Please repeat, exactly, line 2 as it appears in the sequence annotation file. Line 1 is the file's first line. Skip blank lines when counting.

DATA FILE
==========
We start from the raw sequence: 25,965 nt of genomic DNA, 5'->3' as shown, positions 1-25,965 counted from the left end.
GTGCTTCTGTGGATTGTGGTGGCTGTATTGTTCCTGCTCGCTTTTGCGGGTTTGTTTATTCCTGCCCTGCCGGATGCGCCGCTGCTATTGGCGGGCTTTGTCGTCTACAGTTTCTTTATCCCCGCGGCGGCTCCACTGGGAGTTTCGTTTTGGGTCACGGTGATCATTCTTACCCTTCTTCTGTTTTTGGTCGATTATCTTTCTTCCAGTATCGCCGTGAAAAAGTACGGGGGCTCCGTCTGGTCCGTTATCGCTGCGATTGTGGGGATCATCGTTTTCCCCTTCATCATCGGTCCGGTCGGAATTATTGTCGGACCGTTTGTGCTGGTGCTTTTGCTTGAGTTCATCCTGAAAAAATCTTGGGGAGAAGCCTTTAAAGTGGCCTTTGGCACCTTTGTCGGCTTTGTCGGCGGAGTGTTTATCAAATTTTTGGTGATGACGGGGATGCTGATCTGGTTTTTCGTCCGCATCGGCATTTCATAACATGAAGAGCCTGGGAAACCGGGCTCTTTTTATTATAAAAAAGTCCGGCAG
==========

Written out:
GTGCTTCTGTGGATTGTGGTGGCTGTATTGTTCCTGCTCGCTTTTGCGGGTTTGTTTATTCCTGCCCTGCCGGATGCGCCGCTGCTATTGGCGGGCTTTGTCGTCTACAGTTTCTTTATCCCCGCGGCGGCTCCACTGGGAGTTTCGTTTTGGGTCACGGTGATCATTCTTACCCTTCTTCTGTTTTTGGTCGATTATCTTTCTTCCAGTATCGCCGTGAAAAAGTACGGGGGCTCCGTCTGGTCCGTTATCGCTGCGATTGTGGGGATCATCGTTTTCCCCTTCATCATCGGTCCGGTCGGAATTATTGTCGGACCGTTTGTGCTGGTGCTTTTGCTTGAGTTCATCCTGAAAAAATCTTGGGGAGAAGCCTTTAAAGTGGCCTTTGGCACCTTTGTCGGCTTTGTCGGCGGAGTGTTTATCAAATTTTTGGTGATGACGGGGATGCTGATCTGGTTTTTCGTCCGCATCGGCATTTCATAACATGAAGAGCCTGGGAAACCGGGCTCTTTTTATTATAAAAAAGTCCGGCAG